Drive to Oax

Sunday markets in Mexico are extremely rare, but Tlacolula, about 20 miles southeast of Oaxaca, is the exception.  On the way, about 20 miles from Oaxaca, we visited the famous 2,000 year-old  El Tule Tree, and sampled the delicious rum-eggnog drink the nuns make.  

The Sunday Tlacolula  market surrounds the Dominican chapel, which is considered to,be the most beautiful Dominican church in the Americas. We collected from basket weavers, wood carvers and the gourd painters. Just outside the church door, the family who hand crafts the gourds have their booth.  These hand painted calabazas, gourds, are among my favorites. After shopping untill we dropped, we stopped for fresh carrot juice, although the papaya juice is equally delicious. Leaving the market, we stopped at the ruins of Mitla where we easily saw the major buildings in less than an hour.  The Mitla valley is covered with blue agave plants, and cactus which supplies the  mezcal distilleries. To be genuine, the bottle of mezcal must have a worm in it. The liquor is surprisingly cheap, the bottles exceptionally colorful and collectable, and the
taste remarkably vile. 

Tlacolula de Matamoros
Elevation: 5,200 ft

Tlacolula is a city and municipality in the Mexican state of Oaxaca, about 30 km from the center of the city of Oaxaca on Federal Highway 190, which leads east to Mitla and the Isthmus of Tehuantepec.   It is part of the Tlacolula District in the east of the Valles Centrales Region.

The city is the main commercial center for the Tlacolula Valley area, and best known for its weekly open air market held on Sundays. This market is one of the oldest, largest and busiest in Oaxaca, mostly selling foodstuffs and other necessities for the many rural people which come into town on this day to shop.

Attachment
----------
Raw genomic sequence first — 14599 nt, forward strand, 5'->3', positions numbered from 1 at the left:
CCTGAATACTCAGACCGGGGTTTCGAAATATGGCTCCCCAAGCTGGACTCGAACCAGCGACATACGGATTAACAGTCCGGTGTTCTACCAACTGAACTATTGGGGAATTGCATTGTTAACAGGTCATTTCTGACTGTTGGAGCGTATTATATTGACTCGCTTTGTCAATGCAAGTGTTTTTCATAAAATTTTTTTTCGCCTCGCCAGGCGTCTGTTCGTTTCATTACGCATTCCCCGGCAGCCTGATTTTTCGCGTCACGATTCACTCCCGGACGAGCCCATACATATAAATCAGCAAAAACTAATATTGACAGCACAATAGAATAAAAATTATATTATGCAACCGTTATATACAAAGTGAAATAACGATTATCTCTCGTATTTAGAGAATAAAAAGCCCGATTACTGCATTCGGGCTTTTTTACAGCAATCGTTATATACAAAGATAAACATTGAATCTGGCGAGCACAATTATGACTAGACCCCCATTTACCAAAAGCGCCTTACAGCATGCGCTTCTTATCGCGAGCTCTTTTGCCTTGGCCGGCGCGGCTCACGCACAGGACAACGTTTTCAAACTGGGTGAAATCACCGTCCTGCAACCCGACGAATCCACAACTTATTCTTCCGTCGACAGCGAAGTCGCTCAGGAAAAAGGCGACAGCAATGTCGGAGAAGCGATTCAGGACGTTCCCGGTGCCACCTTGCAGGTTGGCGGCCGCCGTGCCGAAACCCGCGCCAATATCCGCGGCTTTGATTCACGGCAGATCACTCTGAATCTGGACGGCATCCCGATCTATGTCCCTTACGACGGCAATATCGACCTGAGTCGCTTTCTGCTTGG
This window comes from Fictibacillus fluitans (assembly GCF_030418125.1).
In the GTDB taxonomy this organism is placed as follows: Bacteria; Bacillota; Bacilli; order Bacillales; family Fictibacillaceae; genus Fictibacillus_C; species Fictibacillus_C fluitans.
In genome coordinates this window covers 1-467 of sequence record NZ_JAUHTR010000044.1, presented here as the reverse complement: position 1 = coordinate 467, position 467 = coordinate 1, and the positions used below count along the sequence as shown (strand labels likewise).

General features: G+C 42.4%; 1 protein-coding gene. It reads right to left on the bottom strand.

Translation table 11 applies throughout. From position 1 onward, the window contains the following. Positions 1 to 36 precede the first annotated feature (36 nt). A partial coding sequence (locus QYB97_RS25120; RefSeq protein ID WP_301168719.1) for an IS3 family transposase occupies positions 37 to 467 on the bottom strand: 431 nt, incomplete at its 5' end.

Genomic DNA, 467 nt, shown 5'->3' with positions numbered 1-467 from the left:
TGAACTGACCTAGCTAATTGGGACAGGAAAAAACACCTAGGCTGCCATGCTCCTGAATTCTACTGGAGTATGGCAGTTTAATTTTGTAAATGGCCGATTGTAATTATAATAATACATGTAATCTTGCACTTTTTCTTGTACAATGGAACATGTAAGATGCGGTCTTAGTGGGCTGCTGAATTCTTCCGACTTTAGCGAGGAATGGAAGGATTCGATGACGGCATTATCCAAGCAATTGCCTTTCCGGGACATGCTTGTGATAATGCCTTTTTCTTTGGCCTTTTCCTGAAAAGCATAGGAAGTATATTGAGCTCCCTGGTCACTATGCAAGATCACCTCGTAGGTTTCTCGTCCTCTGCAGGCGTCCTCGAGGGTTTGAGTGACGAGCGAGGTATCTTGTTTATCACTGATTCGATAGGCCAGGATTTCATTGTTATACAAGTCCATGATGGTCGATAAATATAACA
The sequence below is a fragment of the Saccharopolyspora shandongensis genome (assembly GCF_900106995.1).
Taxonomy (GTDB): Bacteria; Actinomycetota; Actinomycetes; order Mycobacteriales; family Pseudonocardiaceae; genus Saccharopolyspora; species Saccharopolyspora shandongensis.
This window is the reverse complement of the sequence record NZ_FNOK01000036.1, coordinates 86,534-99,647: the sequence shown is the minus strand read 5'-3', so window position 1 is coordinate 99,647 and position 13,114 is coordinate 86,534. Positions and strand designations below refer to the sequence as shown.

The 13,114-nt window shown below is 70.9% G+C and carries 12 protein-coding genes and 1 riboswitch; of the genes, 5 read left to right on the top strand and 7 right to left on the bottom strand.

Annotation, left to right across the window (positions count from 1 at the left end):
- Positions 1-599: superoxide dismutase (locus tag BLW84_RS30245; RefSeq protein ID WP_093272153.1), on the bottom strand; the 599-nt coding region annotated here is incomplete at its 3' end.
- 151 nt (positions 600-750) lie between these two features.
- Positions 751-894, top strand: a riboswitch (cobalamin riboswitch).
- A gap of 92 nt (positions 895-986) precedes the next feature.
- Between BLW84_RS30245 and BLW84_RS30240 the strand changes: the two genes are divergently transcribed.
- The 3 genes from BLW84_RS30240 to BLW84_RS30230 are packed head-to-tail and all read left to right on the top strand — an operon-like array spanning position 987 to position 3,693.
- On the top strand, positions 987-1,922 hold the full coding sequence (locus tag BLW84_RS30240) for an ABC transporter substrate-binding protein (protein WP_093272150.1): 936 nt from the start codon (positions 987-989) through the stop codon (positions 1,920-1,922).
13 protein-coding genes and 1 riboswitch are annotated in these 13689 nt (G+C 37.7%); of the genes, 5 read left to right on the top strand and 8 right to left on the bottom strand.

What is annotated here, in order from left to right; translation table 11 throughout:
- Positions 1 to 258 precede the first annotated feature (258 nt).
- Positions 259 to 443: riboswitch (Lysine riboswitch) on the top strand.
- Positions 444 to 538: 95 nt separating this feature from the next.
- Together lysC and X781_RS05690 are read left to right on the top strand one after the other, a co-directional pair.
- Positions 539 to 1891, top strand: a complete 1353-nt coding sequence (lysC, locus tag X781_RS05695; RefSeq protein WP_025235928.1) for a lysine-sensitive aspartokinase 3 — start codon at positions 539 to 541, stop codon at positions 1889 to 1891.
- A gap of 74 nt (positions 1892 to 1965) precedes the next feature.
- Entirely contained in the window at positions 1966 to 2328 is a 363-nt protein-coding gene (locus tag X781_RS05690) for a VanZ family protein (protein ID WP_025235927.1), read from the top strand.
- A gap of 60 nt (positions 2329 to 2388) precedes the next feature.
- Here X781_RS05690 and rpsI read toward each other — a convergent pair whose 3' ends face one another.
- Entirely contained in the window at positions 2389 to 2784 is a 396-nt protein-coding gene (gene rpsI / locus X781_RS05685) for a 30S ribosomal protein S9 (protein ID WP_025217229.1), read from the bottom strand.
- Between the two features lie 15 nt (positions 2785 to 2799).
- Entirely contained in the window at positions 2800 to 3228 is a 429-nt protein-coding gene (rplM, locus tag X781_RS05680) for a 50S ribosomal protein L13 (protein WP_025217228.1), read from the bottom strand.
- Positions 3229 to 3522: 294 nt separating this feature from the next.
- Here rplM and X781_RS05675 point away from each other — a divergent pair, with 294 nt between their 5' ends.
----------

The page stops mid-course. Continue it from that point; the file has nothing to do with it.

The city is also home to a 16th-century Dominican church, whose chapel, the Capilla del Señor de Tlacolula, is known for its ornate Baroque decoration and a crucifix to which have been ascribed many miracles.
 Outside the city proper, the municipality is home to the Yagul archeological site and a number of a group of one hundred caves and rock shelters which document the pre-historic transition of people from hunting and gathering to agriculture based on the domestication of corn and other plants.

The name most likely comes from the Nahuatl phrase tlacolullan, which means "place of abundance." However, some trace the origin to the Nahuatl phrase tlacololli, which means "something twisted." Its original Zapotec name was Guillbaan, which means "village of the burials." The appendage "de Matamoros" is to honor Mariano Matamoros of the Mexican War of Independence.
Red pottery at the Sunday mercado of Tlacolula